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Publication #WC098

Telephone Calls in the Business World1

Ricky Telg2

This publication about telephone etiquette in the business world is the second of a four-part series on developing effective business communication practices. This series also covers business communication writing as well as resume, application letter, and personal statement writing.

You will be called on in the business world not only to write well, but also to speak well. Every time you make or receive a telephone call, you represent your organization. The person on the other end of the phone cannot see you, so that person's first impression of you or your organization may well be determined by your voice and telephone manners. Following are some other pointers to keep in mind when you answer the telephone:

  • Immediately identify yourself and your organization in a few words.

  • Try as quickly as possible to learn with whom you are speaking.

  • Maintain a cheerful and considerate attitude toward each caller. A caller usually can recognize if you seem bored. This is discourteous and paints a poor image of you and the organization. To help maintain a cheerful attitude, smile when you talk.

  • Use the telephone properly. Keep your lips about 1/2 inch to 1 inch from the mouthpiece. Pronounce letters, numbers, and names clearly. Spell out names if they could be misunderstood.

  • Return calls. If you must leave the telephone during a conversation and will not be able to return immediately, say that you will call back and then follow through.

  • Say “good-bye” pleasantly. The person making the call should end the conversation.

  • If you leave a message on someone's voicemail, identify yourself and give your phone number first. Then, briefly explain why you are calling. End the message by repeating your name and phone number.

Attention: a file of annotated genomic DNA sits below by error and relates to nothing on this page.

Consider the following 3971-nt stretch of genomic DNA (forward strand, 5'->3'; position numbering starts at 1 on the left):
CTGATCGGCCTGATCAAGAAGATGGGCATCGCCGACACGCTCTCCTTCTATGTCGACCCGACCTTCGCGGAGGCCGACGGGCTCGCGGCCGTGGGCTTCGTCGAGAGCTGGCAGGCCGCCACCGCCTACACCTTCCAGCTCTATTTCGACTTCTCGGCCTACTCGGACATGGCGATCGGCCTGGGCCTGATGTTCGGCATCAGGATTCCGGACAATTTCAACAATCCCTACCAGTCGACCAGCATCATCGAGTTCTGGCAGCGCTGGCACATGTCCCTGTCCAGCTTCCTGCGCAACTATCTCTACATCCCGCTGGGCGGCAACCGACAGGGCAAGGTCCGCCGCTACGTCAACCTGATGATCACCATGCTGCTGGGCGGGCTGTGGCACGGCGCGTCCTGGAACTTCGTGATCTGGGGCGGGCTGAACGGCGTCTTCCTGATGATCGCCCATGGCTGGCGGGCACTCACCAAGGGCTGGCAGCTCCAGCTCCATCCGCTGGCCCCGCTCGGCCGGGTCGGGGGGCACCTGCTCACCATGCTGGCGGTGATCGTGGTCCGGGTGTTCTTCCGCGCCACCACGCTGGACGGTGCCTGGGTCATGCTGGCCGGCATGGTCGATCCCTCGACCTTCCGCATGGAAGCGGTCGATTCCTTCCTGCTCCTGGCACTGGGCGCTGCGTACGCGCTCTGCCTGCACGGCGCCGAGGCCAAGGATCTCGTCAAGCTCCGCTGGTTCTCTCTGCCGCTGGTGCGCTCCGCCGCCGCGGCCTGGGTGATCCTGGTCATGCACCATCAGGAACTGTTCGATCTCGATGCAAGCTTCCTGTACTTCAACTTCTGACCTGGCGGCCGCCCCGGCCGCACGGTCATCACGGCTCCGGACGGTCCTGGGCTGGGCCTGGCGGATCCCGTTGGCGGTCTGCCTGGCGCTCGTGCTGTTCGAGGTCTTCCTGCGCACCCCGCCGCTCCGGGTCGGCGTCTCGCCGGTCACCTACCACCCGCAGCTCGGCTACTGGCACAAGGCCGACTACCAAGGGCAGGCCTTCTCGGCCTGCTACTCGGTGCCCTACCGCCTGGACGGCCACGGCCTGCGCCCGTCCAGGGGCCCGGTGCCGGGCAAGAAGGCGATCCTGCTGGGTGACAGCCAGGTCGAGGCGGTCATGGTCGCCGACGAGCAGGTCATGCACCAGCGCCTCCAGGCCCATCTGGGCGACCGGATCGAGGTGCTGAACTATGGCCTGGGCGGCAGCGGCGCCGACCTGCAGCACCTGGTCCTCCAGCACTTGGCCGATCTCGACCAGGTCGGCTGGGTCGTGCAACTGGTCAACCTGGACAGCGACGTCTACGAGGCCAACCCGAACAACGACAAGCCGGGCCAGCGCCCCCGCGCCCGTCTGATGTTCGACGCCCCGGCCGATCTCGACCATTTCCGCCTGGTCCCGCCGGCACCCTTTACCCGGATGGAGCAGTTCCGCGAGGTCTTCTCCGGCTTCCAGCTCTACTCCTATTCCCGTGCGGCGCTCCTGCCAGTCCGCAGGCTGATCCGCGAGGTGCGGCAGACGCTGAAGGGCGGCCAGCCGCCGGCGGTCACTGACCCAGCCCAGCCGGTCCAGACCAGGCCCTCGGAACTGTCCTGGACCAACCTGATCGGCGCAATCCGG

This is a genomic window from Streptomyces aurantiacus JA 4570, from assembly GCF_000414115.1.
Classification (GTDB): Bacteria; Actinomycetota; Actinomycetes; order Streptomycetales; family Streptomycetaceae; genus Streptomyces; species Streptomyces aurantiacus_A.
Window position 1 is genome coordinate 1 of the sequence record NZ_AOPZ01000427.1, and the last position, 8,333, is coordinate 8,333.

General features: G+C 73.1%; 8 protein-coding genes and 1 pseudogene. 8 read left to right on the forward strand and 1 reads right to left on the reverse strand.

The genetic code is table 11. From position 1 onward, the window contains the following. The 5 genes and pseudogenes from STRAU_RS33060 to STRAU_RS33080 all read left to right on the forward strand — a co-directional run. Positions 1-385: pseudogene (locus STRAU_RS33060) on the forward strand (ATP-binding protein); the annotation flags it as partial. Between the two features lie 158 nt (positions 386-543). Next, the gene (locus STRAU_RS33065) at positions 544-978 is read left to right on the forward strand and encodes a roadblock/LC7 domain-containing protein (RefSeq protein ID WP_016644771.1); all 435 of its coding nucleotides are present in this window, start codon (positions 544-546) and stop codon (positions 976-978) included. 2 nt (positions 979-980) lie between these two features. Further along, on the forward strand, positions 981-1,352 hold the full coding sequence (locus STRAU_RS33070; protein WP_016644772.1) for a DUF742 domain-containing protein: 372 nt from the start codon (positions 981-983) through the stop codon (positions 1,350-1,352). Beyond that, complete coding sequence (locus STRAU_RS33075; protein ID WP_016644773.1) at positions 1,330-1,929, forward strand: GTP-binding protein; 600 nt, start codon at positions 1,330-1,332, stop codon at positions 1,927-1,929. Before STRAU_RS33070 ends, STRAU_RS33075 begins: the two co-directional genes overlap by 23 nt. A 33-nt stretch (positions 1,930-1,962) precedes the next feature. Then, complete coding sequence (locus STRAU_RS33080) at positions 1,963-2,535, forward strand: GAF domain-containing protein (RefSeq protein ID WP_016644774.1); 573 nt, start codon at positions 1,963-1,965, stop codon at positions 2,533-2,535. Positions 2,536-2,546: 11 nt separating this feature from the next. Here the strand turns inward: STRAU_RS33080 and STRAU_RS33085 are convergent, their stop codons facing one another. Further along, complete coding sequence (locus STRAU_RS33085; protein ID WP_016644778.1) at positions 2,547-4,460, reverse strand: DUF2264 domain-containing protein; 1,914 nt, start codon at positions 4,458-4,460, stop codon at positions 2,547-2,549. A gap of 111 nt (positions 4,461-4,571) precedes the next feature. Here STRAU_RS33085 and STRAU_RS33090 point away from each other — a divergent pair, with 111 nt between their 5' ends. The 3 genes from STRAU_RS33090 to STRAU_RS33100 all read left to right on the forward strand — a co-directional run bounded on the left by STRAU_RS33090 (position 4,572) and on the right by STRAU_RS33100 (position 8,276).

• Be sure to speak slowly, especially when saying a telephone number.

Figure 1. 

Knowing how to communicate well on the telephone is an important skill in today's business world. Take the time to learn proper telephone etiquette.


Credit:

UF/IFAS


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Footnotes

1.

This document is WC098, one of a series of the Agricultural Education and Communication Department, UF/IFAS Extension. Original publication date July 2010. Reviewed November 2016. Visit the EDIS website at http://edis.ifas.ufl.edu.

2.

Ricky Telg, professor, Department of Agricultural Education and Communication; UF/IFAS Extension, Gainesville, FL 32611.


The Institute of Food and Agricultural Sciences (IFAS) is an Equal Opportunity Institution authorized to provide research, educational information and other services only to individuals and institutions that function with non-discrimination with respect to race, creed, color, religion, age, disability, sex, sexual orientation, marital status, national origin, political opinions or affiliations. For more information on obtaining other UF/IFAS Extension publications, contact your county's UF/IFAS Extension office.

U.S. Department of Agriculture, UF/IFAS Extension Service, University of Florida, IFAS, Florida A & M University Cooperative Extension Program, and Boards of County Commissioners Cooperating. Nick T. Place, dean for UF/IFAS Extension.